Armar is a robot created to be a helper in industrial environments. Its humanoid form lets it use human tools like power drills and hammers. Earlier versions were home helpers that could clean tables and load the dishwasher.
How do you like this robot?
Rate this robot's appearance
Would you want to have this robot?
Did You Know?
ARMAR stands for "Anthropomorphic Multi-Arm Robot."
In 2010, Armar met with Chancellor Angela Merkel of Germany and handed her a rose.
Armar is capable of learning new skills by observing and imitating a person.
- Bimanual and mobile manipulation. Learning from human observation. Compliant control and physical human-robot collaboration. Natural-language dialog.
- 240 cm | 94.5 in
- 60 cm | 23.6 in
- 60 cm | 23.6 in
- 150 kg | 331 lb
- 3.6 km/h | 2.2 mph
- Two stereo vision systems (Roboception rc_visard 160 and two Point Grey Flea 3.0) and an RGB-D sensor. 6D force/torque sensors in the wrists. Sensors in every arm joint: absolute and incremental position sensors, torque sensor, 9-axis IMU. Two laser scanners in the mobile base.
- 16 brushless high-torque DC motors (RoboDrive) and harmonic drives. Highly integrated custom sensor-actor-controller units for the arms. Two motors in each hand.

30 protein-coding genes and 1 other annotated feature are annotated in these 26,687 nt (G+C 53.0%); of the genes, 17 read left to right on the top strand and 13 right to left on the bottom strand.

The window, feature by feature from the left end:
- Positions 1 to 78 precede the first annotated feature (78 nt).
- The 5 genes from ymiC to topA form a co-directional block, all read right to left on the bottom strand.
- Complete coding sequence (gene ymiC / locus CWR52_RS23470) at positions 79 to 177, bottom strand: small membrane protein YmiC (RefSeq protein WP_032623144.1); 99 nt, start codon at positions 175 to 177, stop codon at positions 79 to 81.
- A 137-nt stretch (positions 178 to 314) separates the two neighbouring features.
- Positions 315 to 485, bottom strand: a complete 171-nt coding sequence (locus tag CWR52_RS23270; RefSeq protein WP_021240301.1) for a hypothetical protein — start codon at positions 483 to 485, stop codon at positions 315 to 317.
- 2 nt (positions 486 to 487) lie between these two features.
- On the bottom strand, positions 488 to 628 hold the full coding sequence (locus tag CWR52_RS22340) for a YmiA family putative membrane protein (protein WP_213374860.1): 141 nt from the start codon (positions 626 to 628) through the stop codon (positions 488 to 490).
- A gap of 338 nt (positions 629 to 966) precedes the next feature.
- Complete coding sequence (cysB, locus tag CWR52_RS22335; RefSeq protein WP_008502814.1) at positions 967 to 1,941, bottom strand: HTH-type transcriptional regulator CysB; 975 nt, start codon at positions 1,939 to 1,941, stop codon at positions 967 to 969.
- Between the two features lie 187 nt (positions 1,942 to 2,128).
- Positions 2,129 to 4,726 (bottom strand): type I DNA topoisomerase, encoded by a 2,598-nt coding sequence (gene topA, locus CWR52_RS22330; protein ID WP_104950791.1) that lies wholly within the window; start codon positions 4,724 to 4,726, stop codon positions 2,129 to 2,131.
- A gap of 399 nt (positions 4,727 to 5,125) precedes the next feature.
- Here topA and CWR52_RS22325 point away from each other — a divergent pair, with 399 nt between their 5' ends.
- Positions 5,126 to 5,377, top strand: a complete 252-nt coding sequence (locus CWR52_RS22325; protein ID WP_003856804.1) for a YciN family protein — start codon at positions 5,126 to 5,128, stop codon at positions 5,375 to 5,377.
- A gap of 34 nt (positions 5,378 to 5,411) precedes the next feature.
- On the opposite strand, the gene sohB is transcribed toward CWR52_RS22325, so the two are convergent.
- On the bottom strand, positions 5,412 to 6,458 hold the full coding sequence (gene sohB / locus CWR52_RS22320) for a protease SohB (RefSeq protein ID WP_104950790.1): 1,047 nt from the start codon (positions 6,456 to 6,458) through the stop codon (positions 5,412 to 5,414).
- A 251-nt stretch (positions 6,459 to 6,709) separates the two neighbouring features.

- 48-V battery, 2 to 3 hours of operation, or 220-V external power supply.
- Four high-end PCs with 3.40 GHz Intel Core i7-6700 CPU, 32 GB RAM, 500GB SSD. One GPU GeForce GTX 1080 with 8 GB RAM.
- Ubuntu 14.04 OS. ArmarX (custom software).
- DEGREES OF FREEDOM (DOF)
- 27 (Head: 2 DoF; Arm: 8 DoF x 2; Hands: 2 DoF x 2; Torso: 1DoF; Mobile platform: 4 DoF)
- Aluminum and 3D-printed parts
- €100,000 to 200,000 (approximate)
The robot was developed within the Collaborative Research Center on Humanoid Robots, funded by the German Research Foundation. The research focuses on the design and implementation of versatile robots that are able to carry out tasks in human-centered environments, to learn from human observation and to interact with humans in a natural way. The first ARMAR robot (ARMAR-I) was built in 2000. ARMAR-II, ARMAR-IIIa, and ARMAR-IIIb were presented in 2004, 2006, and 2007, respectively. The projects were led by Professors Rudiger Dillmann and Tamim Asfour at the Karlsruhe Institute for Technology. The next generation ARMAR-IV, a two-legged, 63 DOF torque-controlled humanoid, is expected to be unveiled by the end of 2012.